Frost does maintain iambic stresses, but he is flexible with the form in order to maintain the conversational feel of the poem.He also shies away from any obvious rhyme patterns and instead relies upon the occasional internal rhyme and the use of assonance in certain ending terms (such as “wall,” “hill,” “balls,” “well”).Tags: Ways To Solve Division ProblemsIt Dissertation TopicsExtended Definition Essay About BeautyHow Do I Put Together A Business PlanPast Papers Intermediate Part 2 Rawalpindi BoardWriting Reaction Papers
Perhaps his skeptical questions and quips can then be read as an attempt to justify his own behavior to himself.
While he chooses to present himself as a modern man, far beyond old-fashioned traditions, the narrator is really no different from his neighbor: he too clings to the concept of property and division, of ownership and individuality.
Every year, the two neighbors fill the gaps and replace the fallen boulders, only to have parts of the wall fall over again in the coming months.
It seems as if nature is attempting to destroy the barriers that man has created on the land, even as man continues to repair the barriers, simply out of habit and tradition.
This particular adage was a popular colonial proverb in the middle of the 17th century, but variations of it also appeared in Norway (“There must be a fence between good neighbors”), Germany (“Between neighbor’s gardens a fence is good”), Japan (“Build a fence even between intimate friends”), and even India (“Love your neighbor, but do not throw down the dividing wall”).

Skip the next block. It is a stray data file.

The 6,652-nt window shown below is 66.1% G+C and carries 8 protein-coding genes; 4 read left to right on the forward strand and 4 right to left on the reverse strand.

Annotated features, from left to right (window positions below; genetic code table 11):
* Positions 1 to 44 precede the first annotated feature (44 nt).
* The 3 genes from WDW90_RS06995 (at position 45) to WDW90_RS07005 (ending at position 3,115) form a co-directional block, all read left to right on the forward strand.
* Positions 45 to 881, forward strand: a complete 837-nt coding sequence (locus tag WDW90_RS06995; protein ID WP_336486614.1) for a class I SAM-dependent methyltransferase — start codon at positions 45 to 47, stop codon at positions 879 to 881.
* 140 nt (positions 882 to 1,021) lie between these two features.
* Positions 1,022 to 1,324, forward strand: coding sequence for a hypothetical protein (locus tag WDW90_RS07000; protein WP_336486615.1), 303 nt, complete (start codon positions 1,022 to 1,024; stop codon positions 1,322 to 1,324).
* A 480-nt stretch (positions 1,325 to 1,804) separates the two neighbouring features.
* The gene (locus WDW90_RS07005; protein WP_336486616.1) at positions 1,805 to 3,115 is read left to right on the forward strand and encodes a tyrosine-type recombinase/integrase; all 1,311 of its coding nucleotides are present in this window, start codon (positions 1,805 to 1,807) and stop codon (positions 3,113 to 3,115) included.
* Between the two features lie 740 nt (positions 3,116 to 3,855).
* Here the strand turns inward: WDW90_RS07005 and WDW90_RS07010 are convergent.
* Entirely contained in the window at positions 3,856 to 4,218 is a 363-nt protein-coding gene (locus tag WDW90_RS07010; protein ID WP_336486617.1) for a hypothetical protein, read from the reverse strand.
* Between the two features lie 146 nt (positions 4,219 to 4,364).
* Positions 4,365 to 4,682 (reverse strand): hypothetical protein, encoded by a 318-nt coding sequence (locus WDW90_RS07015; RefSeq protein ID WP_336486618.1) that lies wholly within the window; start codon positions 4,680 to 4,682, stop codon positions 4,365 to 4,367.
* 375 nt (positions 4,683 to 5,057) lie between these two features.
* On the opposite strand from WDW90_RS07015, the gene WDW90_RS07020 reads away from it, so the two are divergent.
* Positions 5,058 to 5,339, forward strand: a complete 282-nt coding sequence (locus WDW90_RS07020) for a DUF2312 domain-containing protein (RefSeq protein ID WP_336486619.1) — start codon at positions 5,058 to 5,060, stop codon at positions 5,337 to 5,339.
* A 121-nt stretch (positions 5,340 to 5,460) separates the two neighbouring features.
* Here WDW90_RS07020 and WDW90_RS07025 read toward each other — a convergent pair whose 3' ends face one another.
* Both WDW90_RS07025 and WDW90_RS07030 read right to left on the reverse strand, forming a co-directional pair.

In terms of form, “Mending Wall” is not structured with stanzas; it is a simple forty-five lines of first-person narrative.
The neighbor, on the other hand, asserts that the wall is crucial to maintaining their relationship, asserting, “Good fences make good neighbors.” Over the course of the mending, the narrator attempts to convince his neighbor otherwise and accuses him of being old-fashioned for maintaining the tradition so strictly.
No matter what the narrator says, though, the neighbor stands his ground, repeating only: “Good fences make good neighbors.”Analysis This poem is the first work in Frost's second book of poetry, “North of Boston,” which was published upon his return from England in 1915.
Despite the narrator’s skeptical view of the wall, the neighbor maintains his seemingly “old-fashioned” mentality, responding to each of the narrator’s disgruntled questions and rationalizations with nothing more than the adage: “Good fences make good neighbors.”As the narrator points out, the very act of mending the wall seems to be in opposition to nature.
Every year, stones are dislodged and gaps suddenly appear, all without explanation.